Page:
The Center for International Intelligent Transportation Research

As economies become more global, challenges faced by international urban centers like El Paso become more pressing. These challenges drive the innovation and discovery that are at the heart of the work of the Center for International Intelligent Transportation Research (CIITR). Established by the Texas Legislature in 2006, the CIITR seeks to:

  • maintain and improve mobility in the face of growing traffic and shrinking resources.
  • increase border-crossing efficiency while maintaining security.
  • improve air quality to advance personal health.

In each of these missions, the CIITR is committed to enhancing the quality of life for the Paso Del Norte Region and to developing solutions that can be successfully applied in other U.S. border environments.

The Expert View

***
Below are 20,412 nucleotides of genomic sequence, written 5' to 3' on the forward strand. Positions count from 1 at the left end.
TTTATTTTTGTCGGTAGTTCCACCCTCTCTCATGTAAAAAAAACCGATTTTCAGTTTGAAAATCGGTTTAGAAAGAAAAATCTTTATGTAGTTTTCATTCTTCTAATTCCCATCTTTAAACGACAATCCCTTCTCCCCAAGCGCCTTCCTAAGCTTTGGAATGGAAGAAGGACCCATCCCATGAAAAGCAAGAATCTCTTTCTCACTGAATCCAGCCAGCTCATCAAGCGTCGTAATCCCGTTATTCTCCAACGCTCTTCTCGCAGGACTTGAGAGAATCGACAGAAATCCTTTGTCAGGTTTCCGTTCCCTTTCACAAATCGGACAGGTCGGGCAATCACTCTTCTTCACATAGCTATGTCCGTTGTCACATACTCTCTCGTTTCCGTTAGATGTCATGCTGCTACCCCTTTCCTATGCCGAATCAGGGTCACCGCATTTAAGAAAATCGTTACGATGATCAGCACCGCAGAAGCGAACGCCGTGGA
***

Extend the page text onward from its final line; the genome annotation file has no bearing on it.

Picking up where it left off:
Reducing the Domino Effect at LPOEs

by David Salgado Manzano

Travelers at the U.S.-Mexico border are experiencing longer and longer wait times. While NAFTA has proven economically advantageous for both countries—partly by encouraging tourism and trade in border towns—one negative consequence of increased economic activity has been longer lines at land ports of entry (LPOEs). The demand to cross from one country to the other usually exceeds a port’s capacity to efficiently process that traffic. This is particularly true in highly populated, bi-national regions such as El Paso-Ciudad Juarez.

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